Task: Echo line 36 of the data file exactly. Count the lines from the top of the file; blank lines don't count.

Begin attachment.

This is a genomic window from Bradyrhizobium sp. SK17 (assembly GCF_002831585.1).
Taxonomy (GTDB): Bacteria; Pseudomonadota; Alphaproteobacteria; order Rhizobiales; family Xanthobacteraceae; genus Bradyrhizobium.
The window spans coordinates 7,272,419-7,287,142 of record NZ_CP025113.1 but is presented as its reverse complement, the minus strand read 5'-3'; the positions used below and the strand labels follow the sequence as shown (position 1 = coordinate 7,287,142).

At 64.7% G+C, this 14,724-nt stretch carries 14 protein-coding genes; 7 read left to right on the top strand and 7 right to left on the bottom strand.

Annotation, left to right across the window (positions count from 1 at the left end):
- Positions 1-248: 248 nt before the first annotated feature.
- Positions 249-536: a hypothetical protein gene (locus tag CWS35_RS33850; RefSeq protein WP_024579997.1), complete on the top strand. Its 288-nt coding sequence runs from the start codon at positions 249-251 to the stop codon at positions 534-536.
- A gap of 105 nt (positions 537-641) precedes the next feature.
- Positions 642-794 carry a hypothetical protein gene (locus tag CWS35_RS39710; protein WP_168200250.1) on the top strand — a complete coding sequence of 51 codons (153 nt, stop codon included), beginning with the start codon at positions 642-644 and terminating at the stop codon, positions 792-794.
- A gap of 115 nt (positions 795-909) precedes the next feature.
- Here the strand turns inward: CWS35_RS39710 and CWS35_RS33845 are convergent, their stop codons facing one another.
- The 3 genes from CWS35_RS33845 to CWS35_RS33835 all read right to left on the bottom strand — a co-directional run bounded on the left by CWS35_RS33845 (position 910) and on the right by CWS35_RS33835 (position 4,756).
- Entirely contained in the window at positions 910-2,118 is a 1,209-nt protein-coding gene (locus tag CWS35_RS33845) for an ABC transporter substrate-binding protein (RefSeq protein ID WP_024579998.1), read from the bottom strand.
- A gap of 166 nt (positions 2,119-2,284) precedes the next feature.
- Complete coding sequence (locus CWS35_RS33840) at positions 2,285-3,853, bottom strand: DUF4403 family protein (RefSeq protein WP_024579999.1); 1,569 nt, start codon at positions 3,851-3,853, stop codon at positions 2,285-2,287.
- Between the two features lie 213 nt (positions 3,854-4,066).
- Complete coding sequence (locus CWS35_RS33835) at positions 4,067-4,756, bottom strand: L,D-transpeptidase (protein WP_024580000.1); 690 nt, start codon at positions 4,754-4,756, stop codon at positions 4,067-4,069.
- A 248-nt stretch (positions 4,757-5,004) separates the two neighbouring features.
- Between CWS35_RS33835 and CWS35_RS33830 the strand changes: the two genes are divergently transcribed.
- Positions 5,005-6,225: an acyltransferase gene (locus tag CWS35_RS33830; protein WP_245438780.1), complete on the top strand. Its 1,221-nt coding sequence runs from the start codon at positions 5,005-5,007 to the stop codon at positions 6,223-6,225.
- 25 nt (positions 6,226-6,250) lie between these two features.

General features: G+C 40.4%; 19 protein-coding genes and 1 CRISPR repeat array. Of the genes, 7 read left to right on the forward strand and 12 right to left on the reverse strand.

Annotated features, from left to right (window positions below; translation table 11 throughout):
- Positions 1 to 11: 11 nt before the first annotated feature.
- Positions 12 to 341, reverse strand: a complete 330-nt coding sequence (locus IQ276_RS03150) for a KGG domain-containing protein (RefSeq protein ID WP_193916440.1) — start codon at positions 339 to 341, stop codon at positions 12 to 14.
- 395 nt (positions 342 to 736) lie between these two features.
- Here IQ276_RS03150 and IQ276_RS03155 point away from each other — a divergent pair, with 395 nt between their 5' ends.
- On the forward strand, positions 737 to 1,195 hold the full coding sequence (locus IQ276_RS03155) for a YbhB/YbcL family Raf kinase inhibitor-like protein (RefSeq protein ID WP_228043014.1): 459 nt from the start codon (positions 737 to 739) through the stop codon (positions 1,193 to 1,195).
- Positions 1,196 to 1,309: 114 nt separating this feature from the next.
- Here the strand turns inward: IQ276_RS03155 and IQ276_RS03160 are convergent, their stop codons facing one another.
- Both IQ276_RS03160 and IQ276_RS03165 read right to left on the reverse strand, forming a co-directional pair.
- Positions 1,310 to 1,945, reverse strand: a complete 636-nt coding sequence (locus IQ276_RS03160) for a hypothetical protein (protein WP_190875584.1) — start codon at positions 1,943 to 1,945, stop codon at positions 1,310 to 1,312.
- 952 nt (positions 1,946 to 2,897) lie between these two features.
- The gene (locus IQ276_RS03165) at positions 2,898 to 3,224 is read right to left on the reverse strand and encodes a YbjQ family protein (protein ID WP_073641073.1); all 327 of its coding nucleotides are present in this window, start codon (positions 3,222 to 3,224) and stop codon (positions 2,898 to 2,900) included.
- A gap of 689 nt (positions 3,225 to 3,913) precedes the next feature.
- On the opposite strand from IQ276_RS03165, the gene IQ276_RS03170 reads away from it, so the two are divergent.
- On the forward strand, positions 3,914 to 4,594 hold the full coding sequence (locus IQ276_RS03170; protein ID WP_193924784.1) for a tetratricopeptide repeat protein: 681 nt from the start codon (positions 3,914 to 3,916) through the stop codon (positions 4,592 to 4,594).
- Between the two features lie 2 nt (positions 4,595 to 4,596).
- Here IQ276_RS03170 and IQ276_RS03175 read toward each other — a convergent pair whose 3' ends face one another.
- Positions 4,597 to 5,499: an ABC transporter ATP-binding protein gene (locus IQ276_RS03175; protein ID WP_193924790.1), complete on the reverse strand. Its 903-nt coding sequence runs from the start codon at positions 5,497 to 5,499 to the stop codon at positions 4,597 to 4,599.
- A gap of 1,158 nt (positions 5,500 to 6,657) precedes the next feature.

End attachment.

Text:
- On the opposite strand from IQ276_RS03165, the gene IQ276_RS03170 reads away from it, so the two are divergent.